So my department lost a classroom.
Not physically lost, mind you. It’s still there (kind of). Rather, it was taken away from us, along with the other classrooms. Let me explain. Read more…
Just got back from CLaSIC 2014 in Singapore. What a great conference! I highly recommend everyone go. It was very well organized, but much smaller and, thus, friendlier than I had imagined. It was also very nice to meet Dr. Michael Levy and Dr. Rod Ellis and listen to their keynote speeches.
It is often customary when an item breaks to replace it with an item of similar functionality (a lateral transition) or an item of enhanced functionality (an advance). Not so in Taiwan, however, and not at TransWorld. Case in point: our old water machine.
I do not have a picture of the old water machine, but it looked much like other watch machines do: several buttons, two spigots, and the option of hot, warm, or cold water. I loved this, because I always drink cold water. Why Taiwanese like to drink warm/hot water is something I will never understand. I do, however, fully see the benefit of hot water for tea, coffee, noodles, etc, but I just don’t use it for drinking that often. I prefer cold.
However, I rarely got cold. Our water machine was old and often broken. When it wasn’t broken, the cold water would come out at 30+ degrees, the same as warm water. Finally, someone has done something about this, and we have a new water machine. HUZZAH!
Or, maybe not. You will notice right away the presence of all mentioned before: several buttons, two spigots and options for hot, warm, and… err… wait a minute. Hot, warm, and WARM?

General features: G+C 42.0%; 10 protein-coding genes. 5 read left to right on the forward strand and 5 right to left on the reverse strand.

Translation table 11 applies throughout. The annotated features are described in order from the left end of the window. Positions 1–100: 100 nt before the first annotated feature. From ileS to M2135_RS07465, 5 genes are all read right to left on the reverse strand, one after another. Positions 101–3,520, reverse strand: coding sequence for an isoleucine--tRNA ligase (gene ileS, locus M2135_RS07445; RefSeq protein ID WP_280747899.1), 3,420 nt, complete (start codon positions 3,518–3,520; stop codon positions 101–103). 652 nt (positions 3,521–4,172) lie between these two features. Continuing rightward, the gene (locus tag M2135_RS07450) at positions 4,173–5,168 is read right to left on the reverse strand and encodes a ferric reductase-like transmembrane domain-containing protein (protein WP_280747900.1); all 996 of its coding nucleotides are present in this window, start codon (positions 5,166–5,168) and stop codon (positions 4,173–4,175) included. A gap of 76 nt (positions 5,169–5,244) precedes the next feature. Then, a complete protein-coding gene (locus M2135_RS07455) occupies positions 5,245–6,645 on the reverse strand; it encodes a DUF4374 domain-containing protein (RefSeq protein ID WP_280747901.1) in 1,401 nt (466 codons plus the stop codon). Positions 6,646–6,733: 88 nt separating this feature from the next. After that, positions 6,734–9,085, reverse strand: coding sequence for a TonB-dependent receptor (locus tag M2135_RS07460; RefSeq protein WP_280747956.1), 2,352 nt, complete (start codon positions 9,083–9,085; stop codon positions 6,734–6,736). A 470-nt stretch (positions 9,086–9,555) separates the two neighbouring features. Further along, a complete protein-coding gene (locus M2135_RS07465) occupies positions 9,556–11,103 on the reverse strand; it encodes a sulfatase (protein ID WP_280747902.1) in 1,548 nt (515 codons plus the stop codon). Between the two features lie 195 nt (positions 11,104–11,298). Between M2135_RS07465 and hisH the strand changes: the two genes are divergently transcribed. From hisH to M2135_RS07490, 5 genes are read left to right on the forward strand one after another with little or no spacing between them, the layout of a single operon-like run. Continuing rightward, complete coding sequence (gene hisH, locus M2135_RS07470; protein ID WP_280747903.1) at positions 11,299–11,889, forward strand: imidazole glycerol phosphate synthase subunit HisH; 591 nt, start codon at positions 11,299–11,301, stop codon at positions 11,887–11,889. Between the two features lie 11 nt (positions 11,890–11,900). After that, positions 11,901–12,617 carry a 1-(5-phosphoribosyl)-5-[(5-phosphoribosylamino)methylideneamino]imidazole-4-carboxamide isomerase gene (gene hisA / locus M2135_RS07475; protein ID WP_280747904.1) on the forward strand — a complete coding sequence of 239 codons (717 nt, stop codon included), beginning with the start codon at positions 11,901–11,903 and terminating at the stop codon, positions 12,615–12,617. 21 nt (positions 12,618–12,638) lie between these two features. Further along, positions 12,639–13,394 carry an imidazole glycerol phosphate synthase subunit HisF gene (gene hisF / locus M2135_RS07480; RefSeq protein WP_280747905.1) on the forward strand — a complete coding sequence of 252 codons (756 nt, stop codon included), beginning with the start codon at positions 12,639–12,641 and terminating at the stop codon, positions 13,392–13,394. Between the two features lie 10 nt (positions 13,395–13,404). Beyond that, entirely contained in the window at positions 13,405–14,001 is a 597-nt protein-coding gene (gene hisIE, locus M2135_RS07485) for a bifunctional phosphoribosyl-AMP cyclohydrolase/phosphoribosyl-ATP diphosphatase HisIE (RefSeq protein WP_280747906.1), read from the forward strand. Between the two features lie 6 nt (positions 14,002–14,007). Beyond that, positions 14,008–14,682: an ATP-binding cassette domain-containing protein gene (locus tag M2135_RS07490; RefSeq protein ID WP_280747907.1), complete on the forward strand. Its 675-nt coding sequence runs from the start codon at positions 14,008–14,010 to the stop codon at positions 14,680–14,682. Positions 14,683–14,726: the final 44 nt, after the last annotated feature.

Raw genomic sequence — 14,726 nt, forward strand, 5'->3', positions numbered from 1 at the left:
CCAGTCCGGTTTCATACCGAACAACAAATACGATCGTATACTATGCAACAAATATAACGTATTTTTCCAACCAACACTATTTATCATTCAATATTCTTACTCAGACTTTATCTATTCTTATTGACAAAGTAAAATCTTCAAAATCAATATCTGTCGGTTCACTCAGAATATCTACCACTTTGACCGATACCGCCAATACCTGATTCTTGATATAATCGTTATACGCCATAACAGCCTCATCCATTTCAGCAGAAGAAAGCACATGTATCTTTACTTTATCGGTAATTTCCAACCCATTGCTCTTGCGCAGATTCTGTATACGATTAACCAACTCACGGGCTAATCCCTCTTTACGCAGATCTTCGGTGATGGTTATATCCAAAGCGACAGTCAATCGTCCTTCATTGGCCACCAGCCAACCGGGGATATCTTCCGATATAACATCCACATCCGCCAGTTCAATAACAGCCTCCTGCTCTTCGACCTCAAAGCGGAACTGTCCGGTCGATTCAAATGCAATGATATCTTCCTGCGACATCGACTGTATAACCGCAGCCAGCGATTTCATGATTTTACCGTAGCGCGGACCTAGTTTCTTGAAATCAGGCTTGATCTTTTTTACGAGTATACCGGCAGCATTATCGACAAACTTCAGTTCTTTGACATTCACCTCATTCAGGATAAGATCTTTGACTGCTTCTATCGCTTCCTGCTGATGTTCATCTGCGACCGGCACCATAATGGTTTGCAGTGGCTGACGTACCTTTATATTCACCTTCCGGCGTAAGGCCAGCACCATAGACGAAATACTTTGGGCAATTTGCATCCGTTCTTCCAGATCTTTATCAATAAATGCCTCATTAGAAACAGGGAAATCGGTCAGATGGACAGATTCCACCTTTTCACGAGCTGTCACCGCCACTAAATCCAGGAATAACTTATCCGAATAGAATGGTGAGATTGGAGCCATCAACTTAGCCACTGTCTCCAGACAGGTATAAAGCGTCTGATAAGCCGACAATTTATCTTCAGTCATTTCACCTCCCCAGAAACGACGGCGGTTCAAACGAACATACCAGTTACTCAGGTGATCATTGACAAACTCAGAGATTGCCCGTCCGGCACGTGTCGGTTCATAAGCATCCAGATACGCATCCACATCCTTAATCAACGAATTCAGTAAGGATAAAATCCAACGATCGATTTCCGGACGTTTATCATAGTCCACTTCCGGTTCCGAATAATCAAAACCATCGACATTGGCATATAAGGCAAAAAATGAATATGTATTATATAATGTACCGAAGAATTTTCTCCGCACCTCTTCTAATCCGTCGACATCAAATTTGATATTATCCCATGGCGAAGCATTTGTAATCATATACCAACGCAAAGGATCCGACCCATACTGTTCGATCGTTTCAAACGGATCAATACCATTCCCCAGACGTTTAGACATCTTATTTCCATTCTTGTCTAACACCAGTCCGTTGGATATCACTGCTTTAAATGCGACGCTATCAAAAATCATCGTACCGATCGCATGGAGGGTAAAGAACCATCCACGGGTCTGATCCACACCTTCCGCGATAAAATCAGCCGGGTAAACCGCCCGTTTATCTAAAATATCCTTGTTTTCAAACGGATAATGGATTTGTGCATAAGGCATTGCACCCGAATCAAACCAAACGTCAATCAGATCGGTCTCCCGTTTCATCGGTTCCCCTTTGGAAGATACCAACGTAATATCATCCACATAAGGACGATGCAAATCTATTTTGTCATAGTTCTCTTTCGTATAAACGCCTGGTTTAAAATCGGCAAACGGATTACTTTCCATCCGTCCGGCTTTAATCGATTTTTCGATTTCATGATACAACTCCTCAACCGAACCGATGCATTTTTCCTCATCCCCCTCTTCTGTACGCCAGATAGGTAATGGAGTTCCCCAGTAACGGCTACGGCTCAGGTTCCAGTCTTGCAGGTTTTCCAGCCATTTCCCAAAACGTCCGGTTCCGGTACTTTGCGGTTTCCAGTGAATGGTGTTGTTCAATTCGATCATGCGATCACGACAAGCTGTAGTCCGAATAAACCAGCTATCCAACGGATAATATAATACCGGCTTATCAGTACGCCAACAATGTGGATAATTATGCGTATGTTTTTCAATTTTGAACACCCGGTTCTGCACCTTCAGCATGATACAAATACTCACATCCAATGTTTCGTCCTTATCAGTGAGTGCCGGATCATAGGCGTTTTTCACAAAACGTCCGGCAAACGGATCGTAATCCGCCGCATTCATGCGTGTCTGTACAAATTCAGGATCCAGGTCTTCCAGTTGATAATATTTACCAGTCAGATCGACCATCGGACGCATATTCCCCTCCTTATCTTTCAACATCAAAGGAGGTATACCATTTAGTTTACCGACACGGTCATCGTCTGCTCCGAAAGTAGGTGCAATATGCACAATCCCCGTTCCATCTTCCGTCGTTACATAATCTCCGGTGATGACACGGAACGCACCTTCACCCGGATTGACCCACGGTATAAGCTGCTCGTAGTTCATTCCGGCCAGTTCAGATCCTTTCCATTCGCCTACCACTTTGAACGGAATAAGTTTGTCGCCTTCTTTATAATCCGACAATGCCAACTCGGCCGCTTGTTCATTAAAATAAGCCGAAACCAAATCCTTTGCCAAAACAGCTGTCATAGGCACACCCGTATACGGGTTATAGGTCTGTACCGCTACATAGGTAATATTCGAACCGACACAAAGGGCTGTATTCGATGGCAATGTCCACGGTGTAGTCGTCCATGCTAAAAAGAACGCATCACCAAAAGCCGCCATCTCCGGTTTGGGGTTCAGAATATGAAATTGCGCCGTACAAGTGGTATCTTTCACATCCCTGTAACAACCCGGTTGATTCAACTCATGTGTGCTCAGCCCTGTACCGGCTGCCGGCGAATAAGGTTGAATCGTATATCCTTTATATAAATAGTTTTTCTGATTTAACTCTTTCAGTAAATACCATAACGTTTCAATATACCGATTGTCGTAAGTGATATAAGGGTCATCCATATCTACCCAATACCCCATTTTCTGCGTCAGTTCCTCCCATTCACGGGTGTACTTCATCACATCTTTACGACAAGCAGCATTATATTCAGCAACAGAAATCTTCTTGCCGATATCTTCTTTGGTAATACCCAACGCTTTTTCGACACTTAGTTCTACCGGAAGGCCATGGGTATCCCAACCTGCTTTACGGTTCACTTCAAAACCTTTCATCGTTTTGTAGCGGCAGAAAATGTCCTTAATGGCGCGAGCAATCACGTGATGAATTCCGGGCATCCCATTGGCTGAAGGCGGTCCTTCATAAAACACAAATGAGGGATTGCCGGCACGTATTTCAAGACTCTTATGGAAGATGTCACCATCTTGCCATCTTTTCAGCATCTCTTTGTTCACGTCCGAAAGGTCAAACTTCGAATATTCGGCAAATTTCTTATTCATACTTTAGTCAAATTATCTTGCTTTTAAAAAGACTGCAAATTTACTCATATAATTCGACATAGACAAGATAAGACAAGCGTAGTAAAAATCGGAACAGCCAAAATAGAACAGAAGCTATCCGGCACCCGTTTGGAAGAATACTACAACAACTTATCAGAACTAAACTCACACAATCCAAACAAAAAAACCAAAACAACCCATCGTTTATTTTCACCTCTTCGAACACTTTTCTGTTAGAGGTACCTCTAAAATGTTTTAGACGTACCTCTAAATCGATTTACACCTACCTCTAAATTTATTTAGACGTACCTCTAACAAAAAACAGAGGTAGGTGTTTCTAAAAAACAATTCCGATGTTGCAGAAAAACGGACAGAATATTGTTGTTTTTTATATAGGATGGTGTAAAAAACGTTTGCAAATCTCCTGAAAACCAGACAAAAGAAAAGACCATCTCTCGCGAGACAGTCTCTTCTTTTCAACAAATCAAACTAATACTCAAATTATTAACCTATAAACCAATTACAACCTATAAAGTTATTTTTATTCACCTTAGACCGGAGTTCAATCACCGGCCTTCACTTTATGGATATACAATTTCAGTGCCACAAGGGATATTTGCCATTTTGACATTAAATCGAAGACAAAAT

Someone please explain the logic of this to me. Let’s keep in mind ONE THING; It is IMPOSSIBLE to use both spigots at the same time. I’ve tried. No combination of button presses allows you to get water from both spigots at the same time, so why the hell is there no cold option? I cannot possibly get warm water out of both spigots at the same time, as if there was ever or will ever be such a need that we need that much warm water at once. So where has my cold water gone?
This is what I was talking about earlier. They could have made a lateral transition and gotten a water machine of similar functionality, but no. They didn’t even advance with better functionality. Instead, in true TransWorld style, they went BACKWARDS. They actually LOST functionality, because now we don’t even have the option of getting cold water. What’s more – they PAID to lose functionality. TransWorld at its best.
Last night, I came across a great paper by S. Keshav entitled “How to read a paper.” It’s freely available on his website (http://blizzard.cs.uwaterloo.ca/keshav/wiki/index.php/Main_Page) in (http://blizzard.cs.uwaterloo.ca/keshav/home/Papers/data/07/paper-reading.pdf). I highly recommend you read it – it’s only two pages, but offers a great methodology to approaching the art of reading scholarly articles.
At some point, another person, Iain McLean (http://www.psychologyinc.org/), created a literature review matrix to go along with Keshav’s paper. That is also available on Keshav’s website (http://blizzard.cs.uwaterloo.ca/keshav/home/Papers/data/07/paper_review_matrix.pdf). Both are a great resource to every academic.
However, I found the quality of the literature review matrix to be lacking, so I made my own. It’s the same format as Iain’s, but much higher quality and with more space for writing. I’ve also added a space for the publication year. I’m making it freely available here for anyone to download and use as you see fit. If you have any recommendations for how to improve it, I welcome your comments and can easily make it a “living document” much like Keshav’s article.
This new research from Penn State University shows us that learning a second language strengthens your brain by increasing the integration of your brain network, increasing the density of gray matter, and strengthening white matter.